Overwhelming acceptance seems to be the experience of most gay, lesbian, bisexual and transgender service members, said Dr. Lori Hensic, director of educational affairs for The American Military Partner Association, a support network for gay military families.
She said the organization also hears from service members or their families who experience a barrier they suspect is related to sexual orientation.
"There are far more accounts of individuals being incorporated in their unit, or their squadron or their command regardless of the branch, with open arms, and that's really wonderful for not only the service member but the family as well," she said.
The Rosses were among the first couples to exchange vows after the policy was repealed. Together since 2000, they married in Duxbury, Vt., traveling specifically to the Eastern time zone so they could exchange vows at the stroke of midnight the day the ban was lifted.
Life was much different for the couple before the repeal, when they were forced to live in the shadows, an existence separate of the military.
They found housing miles from base so they wouldn't chance running into another sailor and risk being discovered. Gary Ross had to skirt questions at work when asked if he was married, or even when asked something as simple as what he did the previous weekend.
"We had to live our life in hiding," Dan Ross said.
More than 18 months later, life has changed.
"To walk on a ship with Gary and to come in contact with another sailor, another officer, and to have Gary say, 'Oh, have you met my husband?' after more than a decade of being the secret, it makes me feel good," Dan Ross said.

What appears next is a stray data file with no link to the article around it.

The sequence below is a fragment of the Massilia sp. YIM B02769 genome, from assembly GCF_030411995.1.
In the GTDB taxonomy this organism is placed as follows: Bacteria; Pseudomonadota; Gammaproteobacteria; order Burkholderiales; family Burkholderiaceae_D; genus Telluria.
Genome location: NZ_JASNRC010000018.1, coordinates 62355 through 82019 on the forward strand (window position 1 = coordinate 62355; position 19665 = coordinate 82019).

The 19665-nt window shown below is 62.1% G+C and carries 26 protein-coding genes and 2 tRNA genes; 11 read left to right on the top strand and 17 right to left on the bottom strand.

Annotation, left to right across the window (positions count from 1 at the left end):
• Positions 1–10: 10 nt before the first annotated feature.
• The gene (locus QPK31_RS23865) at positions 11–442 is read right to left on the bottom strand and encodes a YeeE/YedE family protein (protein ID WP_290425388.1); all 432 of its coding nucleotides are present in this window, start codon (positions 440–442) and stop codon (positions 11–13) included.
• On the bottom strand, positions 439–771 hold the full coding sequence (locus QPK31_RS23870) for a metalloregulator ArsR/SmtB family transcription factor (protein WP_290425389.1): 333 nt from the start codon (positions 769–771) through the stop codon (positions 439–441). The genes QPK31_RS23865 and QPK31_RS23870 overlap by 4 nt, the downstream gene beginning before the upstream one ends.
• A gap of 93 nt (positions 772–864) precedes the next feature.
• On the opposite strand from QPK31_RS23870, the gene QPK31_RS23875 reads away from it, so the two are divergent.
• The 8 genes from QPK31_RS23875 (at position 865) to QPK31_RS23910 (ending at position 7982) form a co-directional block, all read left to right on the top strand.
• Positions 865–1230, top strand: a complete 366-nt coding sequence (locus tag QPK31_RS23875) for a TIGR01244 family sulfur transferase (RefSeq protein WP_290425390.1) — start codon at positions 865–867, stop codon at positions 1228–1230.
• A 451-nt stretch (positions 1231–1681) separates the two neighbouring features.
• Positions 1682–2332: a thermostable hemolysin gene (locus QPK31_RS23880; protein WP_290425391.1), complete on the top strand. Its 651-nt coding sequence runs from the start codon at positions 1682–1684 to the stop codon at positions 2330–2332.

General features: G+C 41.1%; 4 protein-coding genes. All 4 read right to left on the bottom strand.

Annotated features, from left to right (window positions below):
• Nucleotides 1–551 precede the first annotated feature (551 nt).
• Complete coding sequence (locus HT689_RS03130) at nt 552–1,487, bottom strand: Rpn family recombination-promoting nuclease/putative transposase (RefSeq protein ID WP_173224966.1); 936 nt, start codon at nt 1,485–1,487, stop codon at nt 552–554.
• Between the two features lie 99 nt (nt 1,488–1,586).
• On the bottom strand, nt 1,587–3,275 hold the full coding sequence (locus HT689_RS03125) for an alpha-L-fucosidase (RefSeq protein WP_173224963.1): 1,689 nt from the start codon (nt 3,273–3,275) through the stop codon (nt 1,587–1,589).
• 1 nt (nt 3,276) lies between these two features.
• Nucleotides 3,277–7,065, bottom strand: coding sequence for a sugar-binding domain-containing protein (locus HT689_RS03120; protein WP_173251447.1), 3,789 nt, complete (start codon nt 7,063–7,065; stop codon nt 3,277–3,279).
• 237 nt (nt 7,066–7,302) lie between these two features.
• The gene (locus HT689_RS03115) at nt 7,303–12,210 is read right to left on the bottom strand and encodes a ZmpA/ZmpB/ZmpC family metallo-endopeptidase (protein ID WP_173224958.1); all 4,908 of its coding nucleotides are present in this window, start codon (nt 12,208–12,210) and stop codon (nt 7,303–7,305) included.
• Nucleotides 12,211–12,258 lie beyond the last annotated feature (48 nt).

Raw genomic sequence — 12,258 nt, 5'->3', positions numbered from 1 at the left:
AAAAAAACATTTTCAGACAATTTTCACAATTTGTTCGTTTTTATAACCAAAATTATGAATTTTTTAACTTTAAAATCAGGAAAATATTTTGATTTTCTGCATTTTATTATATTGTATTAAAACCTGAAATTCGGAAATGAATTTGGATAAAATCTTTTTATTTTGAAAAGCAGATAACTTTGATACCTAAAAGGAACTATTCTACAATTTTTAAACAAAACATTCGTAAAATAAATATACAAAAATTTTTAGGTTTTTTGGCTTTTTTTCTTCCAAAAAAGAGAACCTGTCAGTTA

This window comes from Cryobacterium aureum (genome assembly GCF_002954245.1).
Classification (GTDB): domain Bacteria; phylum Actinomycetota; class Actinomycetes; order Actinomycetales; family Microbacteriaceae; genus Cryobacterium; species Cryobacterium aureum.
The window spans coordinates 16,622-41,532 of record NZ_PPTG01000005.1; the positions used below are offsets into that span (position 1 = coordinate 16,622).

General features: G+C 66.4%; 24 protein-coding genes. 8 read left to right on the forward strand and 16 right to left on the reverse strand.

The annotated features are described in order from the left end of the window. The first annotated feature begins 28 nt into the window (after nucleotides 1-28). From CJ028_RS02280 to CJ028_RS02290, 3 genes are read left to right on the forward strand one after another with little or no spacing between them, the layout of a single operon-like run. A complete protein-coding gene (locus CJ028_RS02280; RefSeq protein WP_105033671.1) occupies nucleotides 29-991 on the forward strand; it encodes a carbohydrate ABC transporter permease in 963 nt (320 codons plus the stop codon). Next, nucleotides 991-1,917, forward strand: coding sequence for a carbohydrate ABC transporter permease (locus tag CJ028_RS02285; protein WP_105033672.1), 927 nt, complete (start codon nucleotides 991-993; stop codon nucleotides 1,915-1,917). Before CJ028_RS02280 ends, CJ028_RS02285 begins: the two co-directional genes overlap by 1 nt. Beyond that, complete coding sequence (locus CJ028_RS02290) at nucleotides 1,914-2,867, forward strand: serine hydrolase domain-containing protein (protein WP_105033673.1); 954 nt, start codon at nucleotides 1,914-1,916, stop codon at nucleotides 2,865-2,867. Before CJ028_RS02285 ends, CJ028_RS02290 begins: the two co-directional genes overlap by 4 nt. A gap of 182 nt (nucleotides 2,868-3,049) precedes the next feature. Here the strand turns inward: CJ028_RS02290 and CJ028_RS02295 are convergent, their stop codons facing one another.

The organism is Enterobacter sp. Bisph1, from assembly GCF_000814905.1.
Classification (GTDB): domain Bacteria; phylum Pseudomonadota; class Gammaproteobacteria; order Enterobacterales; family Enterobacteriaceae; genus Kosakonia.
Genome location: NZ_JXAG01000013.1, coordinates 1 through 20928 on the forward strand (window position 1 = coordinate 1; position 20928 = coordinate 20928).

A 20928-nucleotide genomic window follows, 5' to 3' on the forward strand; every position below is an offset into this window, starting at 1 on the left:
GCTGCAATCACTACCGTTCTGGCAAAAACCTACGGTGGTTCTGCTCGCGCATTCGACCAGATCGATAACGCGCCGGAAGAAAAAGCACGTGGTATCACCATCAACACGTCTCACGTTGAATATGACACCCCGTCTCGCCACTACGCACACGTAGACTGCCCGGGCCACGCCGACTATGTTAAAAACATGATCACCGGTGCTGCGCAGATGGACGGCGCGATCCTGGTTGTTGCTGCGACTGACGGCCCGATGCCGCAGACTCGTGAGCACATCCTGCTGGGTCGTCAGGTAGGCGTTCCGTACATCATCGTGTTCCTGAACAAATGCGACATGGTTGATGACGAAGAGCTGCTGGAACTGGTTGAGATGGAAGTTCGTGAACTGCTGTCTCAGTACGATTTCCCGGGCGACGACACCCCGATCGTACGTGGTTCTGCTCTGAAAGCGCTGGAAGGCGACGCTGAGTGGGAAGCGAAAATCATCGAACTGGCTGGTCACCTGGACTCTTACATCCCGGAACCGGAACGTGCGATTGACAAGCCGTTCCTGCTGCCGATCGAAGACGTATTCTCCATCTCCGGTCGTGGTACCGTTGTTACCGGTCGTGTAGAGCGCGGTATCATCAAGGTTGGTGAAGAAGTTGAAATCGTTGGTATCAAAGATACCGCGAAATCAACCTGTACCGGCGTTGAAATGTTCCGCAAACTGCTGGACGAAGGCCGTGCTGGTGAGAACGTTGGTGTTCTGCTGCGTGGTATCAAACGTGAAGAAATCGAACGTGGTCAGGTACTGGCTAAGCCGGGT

Read more here:

May 7, 2013

Chief of AirForce Sexual Assault Prevention Arrested for Sexual Assault

Female soldiers in today’s military are 180 times more likely to be sexually assaulted by a fellow soldier than killed by an enemy.
Jeffrey-KrusinskiThat’s an astounding figure.
The sheer numbers are even worse: There were about 3,000 official reported cases of military sexual assault in 2011, but that’s nothing compared to a report commissioned by former Defense Secretary Leon Panetta, which put the actual annual number at about 19,000 (see update below, it’s even higher).
It’s not like there isn’t any prevention training these days. There’s even a Sexual Assault Prevention and Response Program, a Defense Department initiative to combat this nasty epidemic. Wait, hang on, we may have identified the problem:
The Chief of the Sexual Assault Prevention and Response branch of the U.S. Air Force was arrested and charged with sexual battery in Arlington over the weekend.
Lt. Col. Jeff Krusinski is accused of fondling a woman in a Crystal City parking lot early Sunday morning.
“A drunken male subject approached a female victim in a parking lot and grabbed her breasts and buttocks,” according to a Arlington County Police Department crime report. “The victim fought the suspect off as he attempted to touch her again and alerted police.”
“Jeffrey Krusinski, 41, of Arlington, VA, was arrested and charged with sexual battery,” police said. “He was held on a $5,000 unsecured bond.”
Oof. At this time it’s unclear how Krusinski’s face got so busted, but officers did say the victim did not know her alleged attacker.